Next topic. Barely even a topic in fact, more a statement. It’s easier to write when you know what you’re writing is good.
World’s most obvious sentence? Possibly, but it feels pertinent. Over the last few years I’ve worked on a couple of projects that have been quite hard work. Round peg, square hole kind of jobs. Books that don’t naturally lend themselves to film adaptation – at least, not without wholesale reinterpretation. Rewrites with conflicting notes flying in from all directions. One-line pitches that don’t quite extend to a hundred pages.
You do the work, you go through the process, you put something together that looks and feels like a screenplay, and in some cases that’s enough, people appreciate the endeavour and follow the journey. But in other cases, however hard you try to hide them, the difficulties you had in the writing are communicated in the read.
I’d even put Chalet Girl in this group. It was a fun idea and there was a clear and strong central journey for our protagonist. But it always felt we were straining a touch to inject drama, or indeed comedy, into the material, rather than the material naturally offering it up to us. I’m very proud of the film, and it delivers, and the director and producers and actors all did an amazing job and made my writing look and sound as good as it was ever going to look and sound, but in hindsight I do think some of that tough-slog process comes over in the finished product.
Compare this with some other projects I’ve worked on in the past few years. Like Kajaki, or like this rewrite I’ve just done, or like the ten page treatment I wrote for Base, or like some of the delicious new proposal pdfs I’ve been sending out over the past few months.
When you know – you just know – that what you’re writing is good. It fits, it flows, it feels right.
Kajaki was the accumulation of a couple of years of research, of talking with the guys who were there. My job was to tell their incredible story, get out of the way, try not to fuck it up.
This rewrite, a fresh reimagining of a classic novel for a modern audience, just hit a wave – a combination of tone of voice, lean structure, a couple of stylistic tricks – and I rode it all the way to page 106.
I literally punched the air after I finished writing the Base treatment (with a co-writer). It felt literally perfect, in form and tone and character, down to a killer ending that twisted it all upside down but in a way that made sense to the world and protagonist we had created.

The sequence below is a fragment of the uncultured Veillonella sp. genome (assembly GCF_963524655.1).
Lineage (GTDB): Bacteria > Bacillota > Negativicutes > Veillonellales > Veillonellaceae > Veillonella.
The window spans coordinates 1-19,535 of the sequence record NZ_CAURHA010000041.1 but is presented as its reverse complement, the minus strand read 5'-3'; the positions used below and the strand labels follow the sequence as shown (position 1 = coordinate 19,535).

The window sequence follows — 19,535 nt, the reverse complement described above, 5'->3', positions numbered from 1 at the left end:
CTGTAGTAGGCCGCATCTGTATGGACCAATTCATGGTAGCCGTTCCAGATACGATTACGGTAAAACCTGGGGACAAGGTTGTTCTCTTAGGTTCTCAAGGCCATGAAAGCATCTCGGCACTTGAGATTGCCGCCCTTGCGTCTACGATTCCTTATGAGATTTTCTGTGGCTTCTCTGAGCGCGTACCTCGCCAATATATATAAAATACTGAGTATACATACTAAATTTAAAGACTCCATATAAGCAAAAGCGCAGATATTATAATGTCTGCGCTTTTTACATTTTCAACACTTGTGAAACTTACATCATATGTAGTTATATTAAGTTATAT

Even this three-page proposal I sent out two days ago. I’m just so excited about it. I can’t stop re-reading it, just to check that it’s as good as I think it is.
I bet Richard Curtis thought the same when he finished Notting Hill. Or Andrew Niccol when he finished The Truman Show. Or Wilder and Diamond when they finished The Apartment. Those scripts just fit, they flowed, they felt right.
Wow. MASSIVE arrogance, hubris, presumption in the above statements. Of course I don’t count myself as being in the same class as any of these writers. And there is every chance that none of the final films of the scripts / treatment I mentioned will be any good.
But I feel – I know – that I did a good job on my end of things. And it has taken me thirteen or more years of professional writing to be able to say that, and to be able to tell the difference.
And the lesson in all this is it’s probably better to wait for the right idea to come along – or, to put it another way, to spend more time looking for, sniffing out, digging up the right idea – than it is to jump into a half-cooked idea, one that doesn’t easily fit / flow / feel, and crossing your fingers and hoping for the best.
Inevitably, sometimes you might only realise that you’re on the right / wrong track half way through the process. I guess the trick there is to refine your evaluation skills so that this point comes earlier and earlier as your career goes on, so you waste less and less time.